The date you take your last harvest of alfalfa affects its winter survival and next spring's vigor.  Alfalfa needs about six weeks of uninterrupted growth in the fall to become fully winterized.  This winterterizing generally begins about three weeks before the average date of first frost.  Your last harvest can occur anytime before winterizing begins or after the winterizing period is over with little worry about affecting stand life.  But, harvest during winterizing can be risky.

               How risky is it to harvest alfalfa during winterizing?  Well, that depends on how much total stress your alfalfa experienced this year.  The most important factor is the number of cuts you took this year.  Fields cut 4 or 5 times are more susceptible to winter injury than fields cut 3 times or less.  Also, young stands of winterhardy, disease resistant varieties are less stressed and can be harvested during winterizing with less risk than older stands of varieties that may be only moderately winter hardy.

               Also consider your need for extra alfalfa or its cash crop value.  Dairy hay still is priced high, so cutting dairy hay from this final harvest may be worth the risk of lowering next year’s yield.  Stock cow and grinding hay, though, is quite plentiful and is dropping in value this year.  When this hay is plentiful and reasonably priced, it may be better to purchase extra hay rather than risk another cutting.  Remember, you can cut or graze after winterizing with less risk.

               Harvesting alfalfa during its winterizing period is risky, but by reducing total stress, you control how risky it is.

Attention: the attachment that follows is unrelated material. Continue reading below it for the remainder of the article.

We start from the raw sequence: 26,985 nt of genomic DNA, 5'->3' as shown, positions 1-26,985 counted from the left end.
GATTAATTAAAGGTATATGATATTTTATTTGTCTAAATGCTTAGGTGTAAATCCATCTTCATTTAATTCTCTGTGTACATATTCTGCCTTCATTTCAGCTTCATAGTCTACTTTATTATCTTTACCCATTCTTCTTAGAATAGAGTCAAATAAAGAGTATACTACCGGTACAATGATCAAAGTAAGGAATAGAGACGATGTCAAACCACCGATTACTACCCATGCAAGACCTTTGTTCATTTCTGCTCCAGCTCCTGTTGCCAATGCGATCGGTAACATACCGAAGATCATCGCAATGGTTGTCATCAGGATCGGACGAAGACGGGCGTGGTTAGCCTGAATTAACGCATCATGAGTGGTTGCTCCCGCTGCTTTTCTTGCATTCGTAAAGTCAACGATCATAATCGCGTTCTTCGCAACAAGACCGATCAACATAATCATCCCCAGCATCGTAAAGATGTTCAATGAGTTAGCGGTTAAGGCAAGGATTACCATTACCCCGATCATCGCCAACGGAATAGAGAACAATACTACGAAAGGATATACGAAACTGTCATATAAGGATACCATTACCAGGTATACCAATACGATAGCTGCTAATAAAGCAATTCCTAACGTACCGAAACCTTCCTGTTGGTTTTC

Personal Experiences Showcase Beef Industry to Key Audiences

Our communications world today is dominated by computers, i-phones, tablets and other forms of impersonal contact. Checkoff-funded farm-to-fork tours conducted by state beef councils, however, have shown that more face-to-face forms of interaction are a valuable tool in shifting perceptions about the beef industry.

State beef council managers who have been active in farm-to-fork tours over the past decade are unanimously enthusiastic about the ability of the tours to improve knowledge of and move attitudes about the industry. Ashley Hughes, executive director of the Florida Beef Council, says direct engagement through person-to-person contact is a great way to shift perceptions.

“It’s the chance to give influencers first-hand experience in beef production, and allow them to network with producers themselves,” she says. “They’ve never seen this science-based information in person, or experienced the process. They have no idea, for example, that there is so much involved with the care of animals, or in the production of beef.”